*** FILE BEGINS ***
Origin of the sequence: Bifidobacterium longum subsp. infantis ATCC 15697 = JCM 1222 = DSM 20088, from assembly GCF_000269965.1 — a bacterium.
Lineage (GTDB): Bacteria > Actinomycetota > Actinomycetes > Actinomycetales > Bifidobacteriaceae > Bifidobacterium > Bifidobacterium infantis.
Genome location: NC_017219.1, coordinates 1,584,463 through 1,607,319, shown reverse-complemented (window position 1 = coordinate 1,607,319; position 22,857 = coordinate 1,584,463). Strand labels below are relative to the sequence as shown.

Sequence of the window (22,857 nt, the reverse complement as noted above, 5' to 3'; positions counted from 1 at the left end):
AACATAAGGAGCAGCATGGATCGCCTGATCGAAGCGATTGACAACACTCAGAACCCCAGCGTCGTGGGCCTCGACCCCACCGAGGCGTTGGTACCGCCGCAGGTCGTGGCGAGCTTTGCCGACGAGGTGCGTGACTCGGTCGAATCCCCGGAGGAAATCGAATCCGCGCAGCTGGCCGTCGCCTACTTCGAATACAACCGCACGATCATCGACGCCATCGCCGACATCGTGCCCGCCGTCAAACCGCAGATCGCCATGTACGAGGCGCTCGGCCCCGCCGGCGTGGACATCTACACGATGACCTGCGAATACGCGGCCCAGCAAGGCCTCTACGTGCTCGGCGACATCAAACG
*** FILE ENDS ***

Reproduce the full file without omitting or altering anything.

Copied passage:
Origin of the sequence: Bifidobacterium longum subsp. infantis ATCC 15697 = JCM 1222 = DSM 20088, from assembly GCF_000269965.1 — a bacterium.
Lineage (GTDB): Bacteria > Actinomycetota > Actinomycetes > Actinomycetales > Bifidobacteriaceae > Bifidobacterium > Bifidobacterium infantis.
Genome location: NC_017219.1, coordinates 1,584,463 through 1,607,319, shown reverse-complemented (window position 1 = coordinate 1,607,319; position 22,857 = coordinate 1,584,463). Strand labels below are relative to the sequence as shown.

Sequence of the window (22,857 nt, the reverse complement as noted above, 5' to 3'; positions counted from 1 at the left end):
AACATAAGGAGCAGCATGGATCGCCTGATCGAAGCGATTGACAACACTCAGAACCCCAGCGTCGTGGGCCTCGACCCCACCGAGGCGTTGGTACCGCCGCAGGTCGTGGCGAGCTTTGCCGACGAGGTGCGTGACTCGGTCGAATCCCCGGAGGAAATCGAATCCGCGCAGCTGGCCGTCGCCTACTTCGAATACAACCGCACGATCATCGACGCCATCGCCGACATCGTGCCCGCCGTCAAACCGCAGATCGCCATGTACGAGGCGCTCGGCCCCGCCGGCGTGGACATCTACACGATGACCTGCGAATACGCGGCCCAGCAAGGCCTCTACGTGCTCGGCGACATCAAACG